some closing reflections on the Rwanda youth gathering and the digital divide

April 7, 2008 at 1:43 am | Posted in Uncategorized | 1 Comment
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I am back in the US and missing Africa, what an amazing experience. This was my trip across the digital divide, which really ended up reinforcing how strong it still is.

I came back with one less suitcase, leaving behind a used lap top, a flash drive, two Flip videos, two digital recorders and a printer/scanner/copier. I am convinced that technology is what we rich country folks should lug over in our suitcases. I would have brought a bluetooth headset for Pastor John if I had known how much work he does on the phone while driving around the country in his green truck. His office is in his cell phone.

I shared my hotel with a bunch of Americans from Rick Warren’s Saddle Back Church, an evangelical mega-church in Southern California. After training 300 pastors, they were in town to officially certify that Rwanda is a “Purpose-driven Country”. Warren’s best-seller, A Purpose Driven Life is translated into Kinyarwandan and a lot of Rwandans have read the book. Anyhow, all the gung-ho Saddlebackers had brought a ton of soccer balls and Christian books.

The conference youth media team was earnest, an but as genius as they were, they faced a lot of obstacles. They watched me take notes on my lap top with amazement as my fingers flew over the keys… most of them type one finger at a time. I watched two of them work for thirty minutes on a paragraph for their blog to see the internet connection reload and lose their content. But they have made a cool photo diary.

A journalist from New Times, the Rwandan English paper, came to see what we were up to. He did several interviews, then went on his way. I asked him if he had an email address so we could send him our press updates, and he said he didn’t have one.

Finally on my last day in Kenya, I showed George, our media team leader this blog, and it literally took his computer 10 minutes to load it! This makes me really sad, because George is so tech-savvy, and he is going to edit all our video, but how can he do this with such a slow internet speed? He says he has a faster connection at home, especially at night when people are not using it. I have not posted pictures yet because even though the internet seemed pretty quick, uploading photos in Africa overwhelmed the internet connection even at my muzungu guest house.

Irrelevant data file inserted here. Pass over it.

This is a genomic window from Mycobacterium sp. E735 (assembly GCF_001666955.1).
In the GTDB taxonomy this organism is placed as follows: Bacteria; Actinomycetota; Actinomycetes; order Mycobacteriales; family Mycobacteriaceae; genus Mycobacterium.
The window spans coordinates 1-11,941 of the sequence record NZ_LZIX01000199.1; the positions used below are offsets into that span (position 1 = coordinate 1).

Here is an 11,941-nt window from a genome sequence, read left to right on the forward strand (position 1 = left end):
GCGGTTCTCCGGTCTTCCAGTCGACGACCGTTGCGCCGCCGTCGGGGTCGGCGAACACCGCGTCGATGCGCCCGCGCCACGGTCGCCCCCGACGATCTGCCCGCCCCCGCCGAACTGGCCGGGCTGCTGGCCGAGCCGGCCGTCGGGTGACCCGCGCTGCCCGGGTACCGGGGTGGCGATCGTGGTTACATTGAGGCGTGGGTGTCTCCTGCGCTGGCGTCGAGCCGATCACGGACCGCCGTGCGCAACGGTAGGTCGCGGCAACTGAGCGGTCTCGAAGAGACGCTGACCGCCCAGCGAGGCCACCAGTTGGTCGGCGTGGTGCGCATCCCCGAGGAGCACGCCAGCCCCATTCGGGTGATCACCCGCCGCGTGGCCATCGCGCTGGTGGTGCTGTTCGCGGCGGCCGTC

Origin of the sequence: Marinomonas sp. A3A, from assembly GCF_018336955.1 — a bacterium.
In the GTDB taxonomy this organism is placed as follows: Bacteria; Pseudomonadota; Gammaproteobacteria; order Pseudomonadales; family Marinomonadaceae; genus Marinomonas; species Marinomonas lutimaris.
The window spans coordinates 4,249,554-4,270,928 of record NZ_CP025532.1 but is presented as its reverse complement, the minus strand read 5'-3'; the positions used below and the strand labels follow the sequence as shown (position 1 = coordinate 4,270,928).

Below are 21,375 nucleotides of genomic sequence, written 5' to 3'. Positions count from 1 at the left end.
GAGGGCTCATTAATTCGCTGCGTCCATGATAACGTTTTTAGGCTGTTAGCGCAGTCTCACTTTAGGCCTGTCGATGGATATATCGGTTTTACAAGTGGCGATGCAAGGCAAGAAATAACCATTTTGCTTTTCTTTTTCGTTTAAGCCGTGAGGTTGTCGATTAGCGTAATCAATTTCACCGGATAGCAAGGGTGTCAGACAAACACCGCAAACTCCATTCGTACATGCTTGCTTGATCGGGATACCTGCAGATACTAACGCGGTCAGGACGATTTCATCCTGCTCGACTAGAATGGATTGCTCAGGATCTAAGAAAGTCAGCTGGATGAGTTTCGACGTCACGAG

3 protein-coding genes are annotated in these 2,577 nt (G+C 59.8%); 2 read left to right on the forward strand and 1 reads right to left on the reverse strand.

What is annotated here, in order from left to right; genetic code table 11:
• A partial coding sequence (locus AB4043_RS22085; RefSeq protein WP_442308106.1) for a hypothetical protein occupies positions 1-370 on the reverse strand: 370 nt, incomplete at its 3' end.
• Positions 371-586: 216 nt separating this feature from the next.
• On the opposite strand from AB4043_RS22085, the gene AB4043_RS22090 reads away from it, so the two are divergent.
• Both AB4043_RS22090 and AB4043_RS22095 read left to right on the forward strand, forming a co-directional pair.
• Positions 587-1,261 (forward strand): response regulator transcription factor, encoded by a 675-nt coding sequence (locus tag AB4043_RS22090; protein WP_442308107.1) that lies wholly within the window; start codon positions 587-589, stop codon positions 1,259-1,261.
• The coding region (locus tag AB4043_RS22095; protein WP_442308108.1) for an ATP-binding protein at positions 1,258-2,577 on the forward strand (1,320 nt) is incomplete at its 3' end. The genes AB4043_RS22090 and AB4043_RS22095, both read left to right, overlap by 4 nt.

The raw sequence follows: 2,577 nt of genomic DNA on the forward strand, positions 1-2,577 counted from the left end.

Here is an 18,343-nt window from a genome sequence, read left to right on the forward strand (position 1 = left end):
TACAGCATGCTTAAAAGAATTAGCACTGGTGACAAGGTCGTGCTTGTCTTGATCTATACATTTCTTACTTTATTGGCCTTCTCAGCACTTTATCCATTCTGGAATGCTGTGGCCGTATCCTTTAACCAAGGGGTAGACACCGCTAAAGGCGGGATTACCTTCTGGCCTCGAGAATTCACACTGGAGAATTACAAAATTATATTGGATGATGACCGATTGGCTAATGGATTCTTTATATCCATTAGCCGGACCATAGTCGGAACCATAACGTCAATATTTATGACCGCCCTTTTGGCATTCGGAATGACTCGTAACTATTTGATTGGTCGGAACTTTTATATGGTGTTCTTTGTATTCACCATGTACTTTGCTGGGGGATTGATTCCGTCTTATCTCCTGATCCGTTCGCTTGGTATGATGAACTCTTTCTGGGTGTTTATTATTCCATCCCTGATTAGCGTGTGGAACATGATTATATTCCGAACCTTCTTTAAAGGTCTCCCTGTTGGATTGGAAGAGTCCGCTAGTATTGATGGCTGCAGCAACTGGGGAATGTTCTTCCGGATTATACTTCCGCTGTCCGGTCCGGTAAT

So, my conclusion about communication for development is that it still must happen face to face. The Rwandan youth conference was a success because when you bring young people together, they have a good time. And what better way to build bridges across ethnic, geographic, economic and other divisions, then by spending a few days together singing, praying, talking about your country and learning from each other?

After spending a few days in Kenya before flying back, I have become convinced the young people of Kenya need their own summit. Like the rest of Kenya, I am afraid the power share of President Kibaki and Odinga is just too fragile — and there is so much at stake for this nation of 40 million people. The post-election violence in Kenya after Christmas was done largely by young men and broke along tribal lines. Now when I talk to Kenyans they mention their tribes in a way like I never heard before. These divisions are dangerous if they are allowed to settle. If I can round up $25,000 USD I will be planning a Kenyan youth peace summit and we will invite youth from across the country from different tribes…

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  1. A big reason the Internet connection in Rwanda is slow is because the only access is currently via satellite. By November, Uganda Telecom should have a cable to Rwanda’s border. Hopefully it’ll get better after that.

    (I was in Rwanda for a couple of weeks in February and March and found your weblog via a google Alert. See my Rwanda entries for information on what I did there.)


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